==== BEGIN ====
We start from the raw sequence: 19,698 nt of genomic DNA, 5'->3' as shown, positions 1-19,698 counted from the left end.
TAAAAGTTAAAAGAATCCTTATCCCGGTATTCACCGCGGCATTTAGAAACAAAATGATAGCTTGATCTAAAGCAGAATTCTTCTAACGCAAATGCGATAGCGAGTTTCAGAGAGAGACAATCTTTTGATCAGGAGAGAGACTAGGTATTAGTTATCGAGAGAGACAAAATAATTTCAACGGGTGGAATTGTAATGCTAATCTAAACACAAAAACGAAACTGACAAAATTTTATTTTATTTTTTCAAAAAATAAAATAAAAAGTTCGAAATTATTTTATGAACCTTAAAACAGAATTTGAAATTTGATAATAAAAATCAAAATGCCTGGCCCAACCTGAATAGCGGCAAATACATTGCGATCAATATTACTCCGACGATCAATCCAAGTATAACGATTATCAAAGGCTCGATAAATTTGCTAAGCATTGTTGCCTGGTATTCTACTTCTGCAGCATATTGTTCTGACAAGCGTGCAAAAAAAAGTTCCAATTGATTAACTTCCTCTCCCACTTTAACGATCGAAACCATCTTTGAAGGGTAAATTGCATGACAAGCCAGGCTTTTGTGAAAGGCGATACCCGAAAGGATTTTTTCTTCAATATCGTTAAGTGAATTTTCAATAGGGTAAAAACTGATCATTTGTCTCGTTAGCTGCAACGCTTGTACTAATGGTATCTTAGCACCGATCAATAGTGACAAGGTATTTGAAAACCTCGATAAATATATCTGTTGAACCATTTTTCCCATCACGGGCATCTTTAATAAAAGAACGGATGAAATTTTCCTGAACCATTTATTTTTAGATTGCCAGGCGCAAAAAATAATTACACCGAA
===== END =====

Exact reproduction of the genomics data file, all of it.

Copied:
We start from the raw sequence: 19,698 nt of genomic DNA, 5'->3' as shown, positions 1-19,698 counted from the left end.
TAAAAGTTAAAAGAATCCTTATCCCGGTATTCACCGCGGCATTTAGAAACAAAATGATAGCTTGATCTAAAGCAGAATTCTTCTAACGCAAATGCGATAGCGAGTTTCAGAGAGAGACAATCTTTTGATCAGGAGAGAGACTAGGTATTAGTTATCGAGAGAGACAAAATAATTTCAACGGGTGGAATTGTAATGCTAATCTAAACACAAAAACGAAACTGACAAAATTTTATTTTATTTTTTCAAAAAATAAAATAAAAAGTTCGAAATTATTTTATGAACCTTAAAACAGAATTTGAAATTTGATAATAAAAATCAAAATGCCTGGCCCAACCTGAATAGCGGCAAATACATTGCGATCAATATTACTCCGACGATCAATCCAAGTATAACGATTATCAAAGGCTCGATAAATTTGCTAAGCATTGTTGCCTGGTATTCTACTTCTGCAGCATATTGTTCTGACAAGCGTGCAAAAAAAAGTTCCAATTGATTAACTTCCTCTCCCACTTTAACGATCGAAACCATCTTTGAAGGGTAAATTGCATGACAAGCCAGGCTTTTGTGAAAGGCGATACCCGAAAGGATTTTTTCTTCAATATCGTTAAGTGAATTTTCAATAGGGTAAAAACTGATCATTTGTCTCGTTAGCTGCAACGCTTGTACTAATGGTATCTTAGCACCGATCAATAGTGACAAGGTATTTGAAAACCTCGATAAATATATCTGTTGAACCATTTTTCCCATCACGGGCATCTTTAATAAAAGAACGGATGAAATTTTCCTGAACCATTTATTTTTAGATTGCCAGGCGCAAAAAATAATTACACCGAA